The year was 1952. The setting: London, England. “On December 8, cool air from across the English Channel settled over the Thames River valley and did not move. London’s 8 million residents did what they had been doing for centuries: They huddled indoors and warmed themselves by their coal stoves. Smoke ran like tap water from a million chimneys. In the motionless air, the hot vapors chilled and, instead of rising, settled back to the ground. The smoke became so thick that visibility dropped to near zero.”
— Devra Davis, When Smoke Ran Like Water, Basic Books 2002
That super-thick fog of pollution, 65 years ago, turned the air into a toxic soup that lasted five long days. Local reporters would call it the Great Smog. Inhaling the blackened air sent 150,000 people to the hospital with breathing problems. In all, some 4,000 would die. This disaster provided some of the strongest, early evidence that urban air could prove deadly.
It evolved owing to an unfortunate combination of bad weather and especially heavy pollution. Yet even today, air pollution sickens and kills people. Lots of people. A 2016 study reported that breathing dirty air is now the fourth-leading cause of deaths worldwide.
Air pollution tends to pose the biggest risk to the very old, to the very young and to people already suffering from some chronic ailments. What types? Asthma (a breathing disorder) and heart disease are two major conditions that put people at risk.
But scientists are learning that air pollution can pose serious risks to anyone. You don’t have to be old or sick. You don’t have to suck in horrible fumes or air so full of pollutants that you can see and taste them.
Indeed, emerging data show that even pollutants too small to see with the naked eye can harm healthy children and teens. That pollution can alter how their brains function. It can make it hard for kids to concentrate. It also can throw out of whack hormones — chemical messengers that direct the body’s activities. In short, it can seriously damage young minds and bodies.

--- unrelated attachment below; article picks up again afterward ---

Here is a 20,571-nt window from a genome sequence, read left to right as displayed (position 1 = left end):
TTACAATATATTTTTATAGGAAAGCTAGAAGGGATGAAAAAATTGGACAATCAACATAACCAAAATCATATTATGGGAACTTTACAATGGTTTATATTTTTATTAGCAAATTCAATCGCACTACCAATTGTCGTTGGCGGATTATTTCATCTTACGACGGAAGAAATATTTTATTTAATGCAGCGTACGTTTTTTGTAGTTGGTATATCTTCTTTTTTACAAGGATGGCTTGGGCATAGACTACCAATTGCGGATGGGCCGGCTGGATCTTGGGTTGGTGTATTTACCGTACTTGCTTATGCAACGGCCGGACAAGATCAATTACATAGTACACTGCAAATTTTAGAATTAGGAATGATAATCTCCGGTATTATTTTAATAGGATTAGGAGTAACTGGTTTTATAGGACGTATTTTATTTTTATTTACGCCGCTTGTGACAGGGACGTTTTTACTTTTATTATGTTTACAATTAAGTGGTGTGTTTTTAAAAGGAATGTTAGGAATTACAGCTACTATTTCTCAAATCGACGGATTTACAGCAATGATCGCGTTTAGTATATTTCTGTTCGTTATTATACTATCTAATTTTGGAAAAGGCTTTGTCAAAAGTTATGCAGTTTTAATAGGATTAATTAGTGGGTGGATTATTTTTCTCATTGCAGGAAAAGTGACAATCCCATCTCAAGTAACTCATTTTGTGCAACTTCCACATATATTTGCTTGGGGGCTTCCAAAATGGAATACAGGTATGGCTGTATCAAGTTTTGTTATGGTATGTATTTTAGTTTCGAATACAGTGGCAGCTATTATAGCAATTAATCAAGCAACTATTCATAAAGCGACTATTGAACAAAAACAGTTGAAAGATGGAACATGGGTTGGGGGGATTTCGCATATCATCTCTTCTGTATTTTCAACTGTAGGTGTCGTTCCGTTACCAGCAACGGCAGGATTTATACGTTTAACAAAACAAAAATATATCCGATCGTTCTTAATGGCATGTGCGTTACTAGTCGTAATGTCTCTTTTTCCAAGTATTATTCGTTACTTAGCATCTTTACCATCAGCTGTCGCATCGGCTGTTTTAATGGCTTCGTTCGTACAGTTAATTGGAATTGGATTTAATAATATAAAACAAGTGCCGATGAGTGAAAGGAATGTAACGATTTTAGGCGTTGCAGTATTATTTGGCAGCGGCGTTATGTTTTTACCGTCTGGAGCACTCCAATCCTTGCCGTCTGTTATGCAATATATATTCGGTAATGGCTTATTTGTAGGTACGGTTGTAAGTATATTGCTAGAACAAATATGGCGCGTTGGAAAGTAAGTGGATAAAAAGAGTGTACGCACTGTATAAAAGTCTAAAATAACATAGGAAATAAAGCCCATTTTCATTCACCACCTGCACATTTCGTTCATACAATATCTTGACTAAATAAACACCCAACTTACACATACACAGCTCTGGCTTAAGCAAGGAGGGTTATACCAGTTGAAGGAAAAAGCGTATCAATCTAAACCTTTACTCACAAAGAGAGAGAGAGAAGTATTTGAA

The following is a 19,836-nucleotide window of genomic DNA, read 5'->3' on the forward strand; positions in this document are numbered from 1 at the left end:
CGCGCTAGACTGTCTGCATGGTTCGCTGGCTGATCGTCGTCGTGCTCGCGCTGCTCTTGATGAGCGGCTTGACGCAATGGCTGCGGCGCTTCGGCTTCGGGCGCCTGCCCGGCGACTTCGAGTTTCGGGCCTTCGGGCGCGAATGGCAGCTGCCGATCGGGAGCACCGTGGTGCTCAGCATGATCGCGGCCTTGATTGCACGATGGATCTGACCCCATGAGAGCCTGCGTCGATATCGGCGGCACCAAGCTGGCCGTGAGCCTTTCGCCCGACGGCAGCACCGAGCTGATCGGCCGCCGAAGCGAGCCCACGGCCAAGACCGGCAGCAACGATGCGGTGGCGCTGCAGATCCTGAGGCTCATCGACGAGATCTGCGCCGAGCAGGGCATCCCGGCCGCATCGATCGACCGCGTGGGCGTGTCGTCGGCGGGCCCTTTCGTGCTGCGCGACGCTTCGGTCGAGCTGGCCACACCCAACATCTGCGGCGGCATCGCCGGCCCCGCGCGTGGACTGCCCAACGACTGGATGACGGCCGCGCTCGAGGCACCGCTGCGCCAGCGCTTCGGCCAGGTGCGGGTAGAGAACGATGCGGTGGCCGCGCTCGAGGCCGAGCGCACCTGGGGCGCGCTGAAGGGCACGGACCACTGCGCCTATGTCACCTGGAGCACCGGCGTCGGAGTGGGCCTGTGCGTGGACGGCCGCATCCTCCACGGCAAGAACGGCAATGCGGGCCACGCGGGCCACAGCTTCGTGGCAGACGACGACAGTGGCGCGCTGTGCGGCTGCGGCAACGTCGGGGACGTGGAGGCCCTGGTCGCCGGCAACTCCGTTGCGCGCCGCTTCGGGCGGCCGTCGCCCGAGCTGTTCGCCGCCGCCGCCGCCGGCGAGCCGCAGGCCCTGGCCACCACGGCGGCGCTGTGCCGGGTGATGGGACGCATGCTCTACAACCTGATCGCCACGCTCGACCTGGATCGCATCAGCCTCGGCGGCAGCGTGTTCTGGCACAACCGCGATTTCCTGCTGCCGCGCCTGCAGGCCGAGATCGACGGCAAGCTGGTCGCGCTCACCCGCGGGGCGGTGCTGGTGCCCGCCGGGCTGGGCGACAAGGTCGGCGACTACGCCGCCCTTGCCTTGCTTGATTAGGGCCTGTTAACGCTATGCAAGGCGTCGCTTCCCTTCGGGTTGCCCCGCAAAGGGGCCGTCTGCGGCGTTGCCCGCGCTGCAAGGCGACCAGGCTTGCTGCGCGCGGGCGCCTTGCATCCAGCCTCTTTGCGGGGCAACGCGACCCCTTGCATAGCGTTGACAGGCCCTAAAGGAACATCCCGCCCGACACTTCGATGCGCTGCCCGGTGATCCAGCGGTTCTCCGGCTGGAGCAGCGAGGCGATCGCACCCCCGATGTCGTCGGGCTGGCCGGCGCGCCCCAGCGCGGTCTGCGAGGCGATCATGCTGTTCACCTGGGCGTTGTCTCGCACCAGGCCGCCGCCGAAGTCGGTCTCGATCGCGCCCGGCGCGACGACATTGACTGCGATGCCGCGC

Polluting the brain
Lilian Calderón-Garcidueñas works at the University of Montana in Missoula. As a pathologist, she’s a doctor who looks at the body’s tissues to diagnose disease. She looks for disease caused by pollutant particles that are small — often way too tiny to see. Scientists call these tiny specks particulates. They come from many sources. Power plants, factories, homes and cars — all spew particulates. So can forest fires.
Once inhaled, these particles can move deep into the lungs. The oxygen you breathe passes from the lungs through a thin membrane. From there it enters the blood. Many particulates are small enough to cross that membrane into the blood, too. They’re known as nanoparticulates. They can trigger inflammation wherever they travel. And the blood can carry them everywhere, even to the brain.
Some particulates may enter the brain more directly. If breathed in through the nose, they can contact nerves that bring scent signals to the brain through a structure known as the olfactory bulb. Just as the pollutants’ small size allows them to slip into blood through lung membranes, nanoparticles’ size lets them enter that bulb’s nerve cells. And from there, those inflammatory pollutants can climb into the brain.
Inflammation can be a good thing. The body uses it to kill off damaged cells and harmful germs. But inflammation in the brain is dangerous. It can destroy sensitive cells, causing memory problems.
Digging into the brain
Mexico City, where Calderón-Garcidueñas does her research, is home to nearly 9 million people. Every day, they get around using some 3.5 million cars. And the cars’ exhaust pollutes the air. “High-traffic roads are a very important source of particulate [pollution],” notes Calderón-Garcidueñas.
Research has shown that older adults who live in areas with lots of traffic-related air pollution are more likely to suffer Alzheimer’s disease than are people at cleaner sites. Alzheimer’s causes a type of brain damage that results in memory loss and other problems with thinking, language and behavior.
Alzheimer’s symptoms usually show up in old age. Yet researchers believe the disease may start years — even decades — earlier. Calderon-Garcidueñas wants to know just how early. The answer, she says, might one day help researchers prevent some cases of this memory-robbing disease.